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1850 compromise 1 detailed

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1850 compromise 1 detailed

  1. 1. Advanced Higher History The 1850 Compromise
  2. 2. What was the Compromise?
  3. 3. Background Tension grew over the prospect of California and New Mexico entering the Union as free states thus ending the balance between slave and free which southerners felt was essential for the protection of Slavery Matters came to a head during the election for a new speaker in the House of representatives. Over 3 weeks and 62 votes a new speaker still wasn’t elected and threat of disunion became stronger. “If, by your legislation you seek to drive us from California and New Mexico, then I am for disunion” Toombs
  4. 4. Several fist fights broke out in the House, Senator Davis challenged another to a duel and Senator Henry Foote (both from Mississippi) pulled a loaded revolver during a debate. In the back ground was a convention of all southern Representatives to be held in Nashville in June 1850
  5. 5. It was into this background that Henry Clay, the architect of 1820 Missouri Compromise stepped.. Although he was unable to get his compromise accepted on the 31 July 1850, the untimely death of President Taylor 9th July, enabled Stephen Douglas, (huge drinker and hard worker, dead by 48) with the helped by the pro compromise attitude of President Fillmore, to eventually get the Compromise passed in sections.
  6. 8. The ins and outs of the Compromise Henry Clay, U.S. senator from Kentucky, was determined to find a solution. In 1820 he had resolved a fiery debate over the spread of slavery with his Missouri Compromise. Now, thirty years later, the matter surfaced again within the walls of the Capitol. But this time the stakes were higher -- nothing less than keeping the Union together. Would he succeed this time? There were several points at issue: 1. The United States had recently acquired a vast territory -- the result of its war with Mexico. Should the territory allow slavery, or should it be declared free? Or maybe the inhabitants should be allowed to choose for themselves? .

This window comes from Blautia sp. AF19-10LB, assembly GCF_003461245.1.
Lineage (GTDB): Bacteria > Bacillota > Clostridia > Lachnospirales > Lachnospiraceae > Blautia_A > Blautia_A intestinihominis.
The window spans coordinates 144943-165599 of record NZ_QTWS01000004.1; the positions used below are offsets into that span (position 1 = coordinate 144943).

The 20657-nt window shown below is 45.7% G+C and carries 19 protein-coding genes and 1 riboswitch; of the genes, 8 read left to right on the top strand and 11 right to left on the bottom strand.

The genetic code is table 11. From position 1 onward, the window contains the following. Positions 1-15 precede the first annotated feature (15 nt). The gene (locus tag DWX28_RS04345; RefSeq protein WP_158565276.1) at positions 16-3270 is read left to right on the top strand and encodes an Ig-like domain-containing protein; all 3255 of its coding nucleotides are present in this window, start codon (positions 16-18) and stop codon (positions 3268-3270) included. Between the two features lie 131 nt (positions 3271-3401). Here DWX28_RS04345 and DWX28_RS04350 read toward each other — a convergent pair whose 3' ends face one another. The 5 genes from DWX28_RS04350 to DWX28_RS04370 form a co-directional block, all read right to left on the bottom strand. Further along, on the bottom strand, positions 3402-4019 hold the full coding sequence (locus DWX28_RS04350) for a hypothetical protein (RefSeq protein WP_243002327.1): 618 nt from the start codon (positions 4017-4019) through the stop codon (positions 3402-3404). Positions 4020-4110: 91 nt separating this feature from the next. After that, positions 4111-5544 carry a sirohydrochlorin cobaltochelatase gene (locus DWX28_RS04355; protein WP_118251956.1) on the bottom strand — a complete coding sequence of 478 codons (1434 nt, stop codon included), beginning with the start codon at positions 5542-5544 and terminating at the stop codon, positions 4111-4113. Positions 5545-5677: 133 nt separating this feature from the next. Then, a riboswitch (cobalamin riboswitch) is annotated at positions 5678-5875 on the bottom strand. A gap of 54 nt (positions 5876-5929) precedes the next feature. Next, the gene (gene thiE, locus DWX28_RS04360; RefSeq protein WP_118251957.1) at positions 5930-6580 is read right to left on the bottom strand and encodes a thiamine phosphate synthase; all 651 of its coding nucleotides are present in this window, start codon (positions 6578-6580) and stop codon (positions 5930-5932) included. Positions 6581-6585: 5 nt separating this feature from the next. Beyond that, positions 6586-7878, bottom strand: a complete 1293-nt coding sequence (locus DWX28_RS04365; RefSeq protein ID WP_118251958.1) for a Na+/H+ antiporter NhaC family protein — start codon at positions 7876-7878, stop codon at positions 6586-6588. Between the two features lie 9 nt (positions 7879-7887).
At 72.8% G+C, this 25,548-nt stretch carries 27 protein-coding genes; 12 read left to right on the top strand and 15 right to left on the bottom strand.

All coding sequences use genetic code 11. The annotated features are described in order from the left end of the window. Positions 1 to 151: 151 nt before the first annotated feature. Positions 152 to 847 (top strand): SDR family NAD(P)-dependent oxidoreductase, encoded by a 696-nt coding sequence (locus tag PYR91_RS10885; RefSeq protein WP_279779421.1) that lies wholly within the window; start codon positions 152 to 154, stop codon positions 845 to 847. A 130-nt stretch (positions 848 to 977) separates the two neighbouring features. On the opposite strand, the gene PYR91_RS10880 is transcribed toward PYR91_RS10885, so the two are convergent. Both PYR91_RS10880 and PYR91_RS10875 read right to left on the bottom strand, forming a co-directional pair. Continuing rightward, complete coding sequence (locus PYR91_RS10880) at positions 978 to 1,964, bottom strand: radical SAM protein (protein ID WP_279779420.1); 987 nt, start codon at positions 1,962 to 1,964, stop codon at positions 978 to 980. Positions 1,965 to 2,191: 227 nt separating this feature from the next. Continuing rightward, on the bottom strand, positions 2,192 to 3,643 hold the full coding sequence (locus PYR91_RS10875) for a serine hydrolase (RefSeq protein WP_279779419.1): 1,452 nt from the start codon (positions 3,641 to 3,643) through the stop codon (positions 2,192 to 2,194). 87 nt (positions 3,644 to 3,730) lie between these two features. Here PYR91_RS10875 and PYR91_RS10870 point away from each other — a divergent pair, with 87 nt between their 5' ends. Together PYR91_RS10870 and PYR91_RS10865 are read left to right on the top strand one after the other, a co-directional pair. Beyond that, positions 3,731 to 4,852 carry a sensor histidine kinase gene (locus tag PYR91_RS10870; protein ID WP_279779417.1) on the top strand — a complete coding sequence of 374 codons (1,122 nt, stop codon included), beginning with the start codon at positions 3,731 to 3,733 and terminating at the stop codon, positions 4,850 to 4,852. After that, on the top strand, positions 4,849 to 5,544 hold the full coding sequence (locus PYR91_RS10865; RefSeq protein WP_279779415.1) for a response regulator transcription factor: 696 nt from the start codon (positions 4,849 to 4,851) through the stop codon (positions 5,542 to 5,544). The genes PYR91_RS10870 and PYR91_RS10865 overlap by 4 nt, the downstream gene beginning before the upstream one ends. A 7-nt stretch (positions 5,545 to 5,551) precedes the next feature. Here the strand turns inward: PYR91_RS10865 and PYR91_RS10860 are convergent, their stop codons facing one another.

7. 9. 2. California -- a territory that had grown tremendously with the gold rush of 1849, had recently petitioned Congress to enter the Union as a free state. Should this be allowed? Ever since the Missouri Compromise, the balance between slave states and free states had been maintained; any proposal that threatened this balance would almost certainly not win approval 3. There was a dispute over land: Texas claimed that its territory extended all the way to Santa Fe. 4. Finally, there was Washington, D.C. Not only did the nation's capital allow slavery, it was home to the largest slave market in North America.
  8. 10. Compromise details 1. Texas would relinquish the land in dispute but, in compensation, be given 10 million dollars -- money it would use to pay off its debt to Mexico. 2. The territories of New Mexico, Nevada, Arizona, and Utah would be organized without mention of slavery. (The decision would be made by the territories' inhabitants later, when they applied for statehood - Popular Sovereignty) 3. Washington, the slave trade would be abolished in the District of Columbia, although slavery would still be permitted.
  9. 11. 4. California would be admitted as a free state. To pacify slave-state politicians, who would have objected to the imbalance created by adding another free state; 5. The Fugitive Slave Act was passed.
  10. 12. Fugitive Slave Law - background Even though the Northern states abolished slavery, they still could not avoid their Constitutional obligation to enforce the slave laws of the southern states. A fugitive slave carried with him the legal status of slavery, even into a territory which didn't have slavery. Now, many of the states didn't do much about this and that's why the Fugitive Slave Law of 1850 was enacted, which made the federal government responsible for tracking down and apprehending fugitive slaves in the North, and sending them back to the South. Many people who were not abolitionists felt they could not cooperate with the Fugitive Slave Law. It gave slavery a human face.